TrustNavigator Blog

Originally the education systems of the world were structured for the elite. It created an opportunity for an exclusive group to think, strategize and explore. Mass education came about as a result of the industrial revolution and the need for more skilled craftsmen. The education industry thus was tied to a basic educational mix to broadly prepare the population for basic literacy and math skills, to onboard immigrants and to teach common language and to integrate cultural history and values.

In the 1960’s educational institutions went thru a variety of changes as generational values adjusted to cultural changes. An unpopular war, increasing influence of pop culture and a coincidental drug and “liberal” ideology fundamentally changed the “campus” definition. Faculty tenure systems became prevalent and politics came out of the closet. There were many social changes from women entering the workforce in greater volume to the Great Society social programs. Campuses became the hot bed for open and diverse discussion of issues. Concurrent with the “open” culture there was an attraction to the career academic for many of those with an ideology of pushing back against violations of personal freedoms from human rights to legalization of drugs to a wartime draft. A career in academia (staying in school) gave both a respite from the draft as well as an audience for non-conforming ideas and freedom of speech.

This changed the world of academia. Tenure and other employment strategies created a lack of accountability among other results. This was not an overnight phenomenon. By the turn of the century this renaissance in academia did not any longer address the needs of a technologically changed employer appetite. Skill sets were no longer matching many employer needs. Increasingly the need for ‘greater education” was necessary. The value of a college degree was increasingly the ticket to greater opportunity and increased compensation. The problem was the skill sets learned in college increasingly were a mismatch for employers’ needs. Combined with increasing two earner households (see last blog repercussions) more people were graduating with degrees. There was an increasing lack of accountability of universities to adjust their curriculum to employer needs. The perseverance of faculty to adhere to traditional academia prevailed. Concurrent government policy of financial aid and access programs made college demand accelerate and tuition costs skyrocket.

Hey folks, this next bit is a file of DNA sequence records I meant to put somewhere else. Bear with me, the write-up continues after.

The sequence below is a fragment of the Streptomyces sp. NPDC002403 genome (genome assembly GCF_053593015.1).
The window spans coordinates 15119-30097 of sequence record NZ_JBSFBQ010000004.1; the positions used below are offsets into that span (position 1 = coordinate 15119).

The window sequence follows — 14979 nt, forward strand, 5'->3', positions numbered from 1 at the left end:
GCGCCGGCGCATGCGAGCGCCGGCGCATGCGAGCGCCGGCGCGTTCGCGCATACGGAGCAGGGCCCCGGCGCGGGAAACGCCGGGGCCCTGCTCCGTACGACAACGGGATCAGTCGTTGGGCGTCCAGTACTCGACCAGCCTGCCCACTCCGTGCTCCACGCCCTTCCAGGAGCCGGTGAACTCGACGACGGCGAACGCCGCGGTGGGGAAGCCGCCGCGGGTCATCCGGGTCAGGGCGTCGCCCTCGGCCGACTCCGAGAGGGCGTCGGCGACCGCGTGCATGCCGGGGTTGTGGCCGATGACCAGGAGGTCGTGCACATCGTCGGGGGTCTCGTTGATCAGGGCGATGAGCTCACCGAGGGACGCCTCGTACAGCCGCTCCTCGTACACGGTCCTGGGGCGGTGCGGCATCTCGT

Today over 80% of employers feel students do not possess the skills needed for career entry. Over 90% of academic leaders feel students are prepared for careers (The Lumina Foundation). Only 22% of students feel they are prepared. To say there is a disconnect is an understatement. Colleges are trying to ramp up career service programs and best practices. The problem is the lack of accountability to change. Colleges are rewarded on pushing student to graduate. No matter what the financial cost the incentive is not career placement. The education industry is in conflict of whether career preparation trumps” academic integrity”. There is an ideological disconnect with parents and students paying for their” ticket” in the college degree and campuses not accountable to successful job placement. There is a monumental need to change this paradigm of unintentional consequences.

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